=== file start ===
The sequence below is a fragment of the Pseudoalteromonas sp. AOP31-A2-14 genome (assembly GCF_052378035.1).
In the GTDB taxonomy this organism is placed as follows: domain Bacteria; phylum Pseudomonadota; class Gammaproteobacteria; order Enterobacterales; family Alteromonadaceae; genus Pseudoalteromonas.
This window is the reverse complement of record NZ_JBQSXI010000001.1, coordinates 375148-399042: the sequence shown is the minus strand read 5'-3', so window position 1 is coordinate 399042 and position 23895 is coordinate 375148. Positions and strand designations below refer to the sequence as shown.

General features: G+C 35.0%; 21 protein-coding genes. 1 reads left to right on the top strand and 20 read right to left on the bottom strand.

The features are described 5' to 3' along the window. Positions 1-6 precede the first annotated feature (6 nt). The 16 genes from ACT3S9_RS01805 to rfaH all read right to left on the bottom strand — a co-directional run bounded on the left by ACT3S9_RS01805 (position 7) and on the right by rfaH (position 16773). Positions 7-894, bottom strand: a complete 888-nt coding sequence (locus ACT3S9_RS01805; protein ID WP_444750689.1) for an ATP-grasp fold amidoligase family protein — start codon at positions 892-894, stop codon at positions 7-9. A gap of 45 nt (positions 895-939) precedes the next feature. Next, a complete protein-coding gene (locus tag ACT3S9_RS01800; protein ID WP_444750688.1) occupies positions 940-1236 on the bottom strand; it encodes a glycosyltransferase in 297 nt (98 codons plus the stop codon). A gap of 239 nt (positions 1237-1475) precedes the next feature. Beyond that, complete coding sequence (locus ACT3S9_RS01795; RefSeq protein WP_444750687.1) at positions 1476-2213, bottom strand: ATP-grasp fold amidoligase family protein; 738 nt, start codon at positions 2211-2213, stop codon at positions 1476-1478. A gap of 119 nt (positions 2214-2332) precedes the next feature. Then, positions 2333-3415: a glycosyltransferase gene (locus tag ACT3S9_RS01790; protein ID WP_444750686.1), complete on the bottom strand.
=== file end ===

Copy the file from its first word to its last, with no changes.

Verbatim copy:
The sequence below is a fragment of the Pseudoalteromonas sp. AOP31-A2-14 genome (assembly GCF_052378035.1).
In the GTDB taxonomy this organism is placed as follows: domain Bacteria; phylum Pseudomonadota; class Gammaproteobacteria; order Enterobacterales; family Alteromonadaceae; genus Pseudoalteromonas.
This window is the reverse complement of record NZ_JBQSXI010000001.1, coordinates 375148-399042: the sequence shown is the minus strand read 5'-3', so window position 1 is coordinate 399042 and position 23895 is coordinate 375148. Positions and strand designations below refer to the sequence as shown.

General features: G+C 35.0%; 21 protein-coding genes. 1 reads left to right on the top strand and 20 read right to left on the bottom strand.

The features are described 5' to 3' along the window. Positions 1-6 precede the first annotated feature (6 nt). The 16 genes from ACT3S9_RS01805 to rfaH all read right to left on the bottom strand — a co-directional run bounded on the left by ACT3S9_RS01805 (position 7) and on the right by rfaH (position 16773). Positions 7-894, bottom strand: a complete 888-nt coding sequence (locus ACT3S9_RS01805; protein ID WP_444750689.1) for an ATP-grasp fold amidoligase family protein — start codon at positions 892-894, stop codon at positions 7-9. A gap of 45 nt (positions 895-939) precedes the next feature. Next, a complete protein-coding gene (locus tag ACT3S9_RS01800; protein ID WP_444750688.1) occupies positions 940-1236 on the bottom strand; it encodes a glycosyltransferase in 297 nt (98 codons plus the stop codon). A gap of 239 nt (positions 1237-1475) precedes the next feature. Beyond that, complete coding sequence (locus ACT3S9_RS01795; RefSeq protein WP_444750687.1) at positions 1476-2213, bottom strand: ATP-grasp fold amidoligase family protein; 738 nt, start codon at positions 2211-2213, stop codon at positions 1476-1478. A gap of 119 nt (positions 2214-2332) precedes the next feature. Then, positions 2333-3415: a glycosyltransferase gene (locus tag ACT3S9_RS01790; protein ID WP_444750686.1), complete on the bottom strand.